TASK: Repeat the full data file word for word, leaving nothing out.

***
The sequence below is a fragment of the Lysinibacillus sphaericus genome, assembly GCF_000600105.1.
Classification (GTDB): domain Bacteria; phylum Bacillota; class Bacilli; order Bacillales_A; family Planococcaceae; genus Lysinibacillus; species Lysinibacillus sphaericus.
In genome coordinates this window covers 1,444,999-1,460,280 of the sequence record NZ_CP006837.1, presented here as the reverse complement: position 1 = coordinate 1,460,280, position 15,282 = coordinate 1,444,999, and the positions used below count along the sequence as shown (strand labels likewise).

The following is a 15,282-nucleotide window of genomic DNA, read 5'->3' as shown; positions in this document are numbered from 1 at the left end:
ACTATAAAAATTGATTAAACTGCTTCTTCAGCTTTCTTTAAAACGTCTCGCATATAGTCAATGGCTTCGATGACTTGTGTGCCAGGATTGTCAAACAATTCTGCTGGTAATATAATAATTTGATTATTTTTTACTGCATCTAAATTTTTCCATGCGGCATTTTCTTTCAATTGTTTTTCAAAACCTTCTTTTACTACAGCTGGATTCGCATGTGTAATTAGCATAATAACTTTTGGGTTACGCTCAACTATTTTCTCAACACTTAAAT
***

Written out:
The sequence below is a fragment of the Lysinibacillus sphaericus genome, assembly GCF_000600105.1.
Classification (GTDB): domain Bacteria; phylum Bacillota; class Bacilli; order Bacillales_A; family Planococcaceae; genus Lysinibacillus; species Lysinibacillus sphaericus.
In genome coordinates this window covers 1,444,999-1,460,280 of the sequence record NZ_CP006837.1, presented here as the reverse complement: position 1 = coordinate 1,460,280, position 15,282 = coordinate 1,444,999, and the positions used below count along the sequence as shown (strand labels likewise).

The following is a 15,282-nucleotide window of genomic DNA, read 5'->3' as shown; positions in this document are numbered from 1 at the left end:
ACTATAAAAATTGATTAAACTGCTTCTTCAGCTTTCTTTAAAACGTCTCGCATATAGTCAATGGCTTCGATGACTTGTGTGCCAGGATTGTCAAACAATTCTGCTGGTAATATAATAATTTGATTATTTTTTACTGCATCTAAATTTTTCCATGCGGCATTTTCTTTCAATTGTTTTTCAAAACCTTCTTTTACTACAGCTGGATTCGCATGTGTAATTAGCATAATAACTTTTGGGTTACGCTCAACTATTTTCTCAACACTTAAAT